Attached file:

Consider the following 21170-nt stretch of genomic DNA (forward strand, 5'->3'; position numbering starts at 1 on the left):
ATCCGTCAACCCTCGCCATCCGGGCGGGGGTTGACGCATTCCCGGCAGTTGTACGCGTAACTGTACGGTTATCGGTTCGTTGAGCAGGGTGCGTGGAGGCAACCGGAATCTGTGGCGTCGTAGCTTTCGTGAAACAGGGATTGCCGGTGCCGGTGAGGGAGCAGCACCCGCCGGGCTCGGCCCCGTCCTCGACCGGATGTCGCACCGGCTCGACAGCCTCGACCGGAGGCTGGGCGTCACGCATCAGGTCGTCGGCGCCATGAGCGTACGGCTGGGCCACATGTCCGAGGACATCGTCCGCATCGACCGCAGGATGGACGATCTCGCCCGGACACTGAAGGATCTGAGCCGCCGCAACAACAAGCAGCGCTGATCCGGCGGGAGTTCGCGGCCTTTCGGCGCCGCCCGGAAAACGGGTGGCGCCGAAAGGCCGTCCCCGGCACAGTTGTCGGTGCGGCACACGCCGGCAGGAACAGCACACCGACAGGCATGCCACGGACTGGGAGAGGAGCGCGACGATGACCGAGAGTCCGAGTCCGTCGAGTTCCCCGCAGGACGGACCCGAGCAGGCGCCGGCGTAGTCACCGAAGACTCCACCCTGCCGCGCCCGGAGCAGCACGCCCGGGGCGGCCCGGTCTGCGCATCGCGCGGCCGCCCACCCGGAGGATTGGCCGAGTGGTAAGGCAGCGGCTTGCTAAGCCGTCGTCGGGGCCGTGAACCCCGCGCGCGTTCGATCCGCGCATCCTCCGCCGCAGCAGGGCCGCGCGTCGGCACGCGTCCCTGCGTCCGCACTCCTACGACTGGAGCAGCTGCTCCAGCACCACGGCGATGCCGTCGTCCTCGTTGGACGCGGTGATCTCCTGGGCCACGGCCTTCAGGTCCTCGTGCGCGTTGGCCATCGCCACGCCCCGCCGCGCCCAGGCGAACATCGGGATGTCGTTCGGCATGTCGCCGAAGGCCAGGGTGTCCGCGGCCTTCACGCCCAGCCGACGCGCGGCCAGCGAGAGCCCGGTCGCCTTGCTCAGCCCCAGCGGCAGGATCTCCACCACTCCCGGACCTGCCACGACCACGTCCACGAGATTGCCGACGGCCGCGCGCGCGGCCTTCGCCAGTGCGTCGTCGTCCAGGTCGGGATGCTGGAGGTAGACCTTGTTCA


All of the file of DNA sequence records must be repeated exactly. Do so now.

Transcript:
Consider the following 21170-nt stretch of genomic DNA (forward strand, 5'->3'; position numbering starts at 1 on the left):
ATCCGTCAACCCTCGCCATCCGGGCGGGGGTTGACGCATTCCCGGCAGTTGTACGCGTAACTGTACGGTTATCGGTTCGTTGAGCAGGGTGCGTGGAGGCAACCGGAATCTGTGGCGTCGTAGCTTTCGTGAAACAGGGATTGCCGGTGCCGGTGAGGGAGCAGCACCCGCCGGGCTCGGCCCCGTCCTCGACCGGATGTCGCACCGGCTCGACAGCCTCGACCGGAGGCTGGGCGTCACGCATCAGGTCGTCGGCGCCATGAGCGTACGGCTGGGCCACATGTCCGAGGACATCGTCCGCATCGACCGCAGGATGGACGATCTCGCCCGGACACTGAAGGATCTGAGCCGCCGCAACAACAAGCAGCGCTGATCCGGCGGGAGTTCGCGGCCTTTCGGCGCCGCCCGGAAAACGGGTGGCGCCGAAAGGCCGTCCCCGGCACAGTTGTCGGTGCGGCACACGCCGGCAGGAACAGCACACCGACAGGCATGCCACGGACTGGGAGAGGAGCGCGACGATGACCGAGAGTCCGAGTCCGTCGAGTTCCCCGCAGGACGGACCCGAGCAGGCGCCGGCGTAGTCACCGAAGACTCCACCCTGCCGCGCCCGGAGCAGCACGCCCGGGGCGGCCCGGTCTGCGCATCGCGCGGCCGCCCACCCGGAGGATTGGCCGAGTGGTAAGGCAGCGGCTTGCTAAGCCGTCGTCGGGGCCGTGAACCCCGCGCGCGTTCGATCCGCGCATCCTCCGCCGCAGCAGGGCCGCGCGTCGGCACGCGTCCCTGCGTCCGCACTCCTACGACTGGAGCAGCTGCTCCAGCACCACGGCGATGCCGTCGTCCTCGTTGGACGCGGTGATCTCCTGGGCCACGGCCTTCAGGTCCTCGTGCGCGTTGGCCATCGCCACGCCCCGCCGCGCCCAGGCGAACATCGGGATGTCGTTCGGCATGTCGCCGAAGGCCAGGGTGTCCGCGGCCTTCACGCCCAGCCGACGCGCGGCCAGCGAGAGCCCGGTCGCCTTGCTCAGCCCCAGCGGCAGGATCTCCACCACTCCCGGACCTGCCACGACCACGTCCACGAGATTGCCGACGGCCGCGCGCGCGGCCTTCGCCAGTGCGTCGTCGTCCAGGTCGGGATGCTGGAGGTAGACCTTGTTCA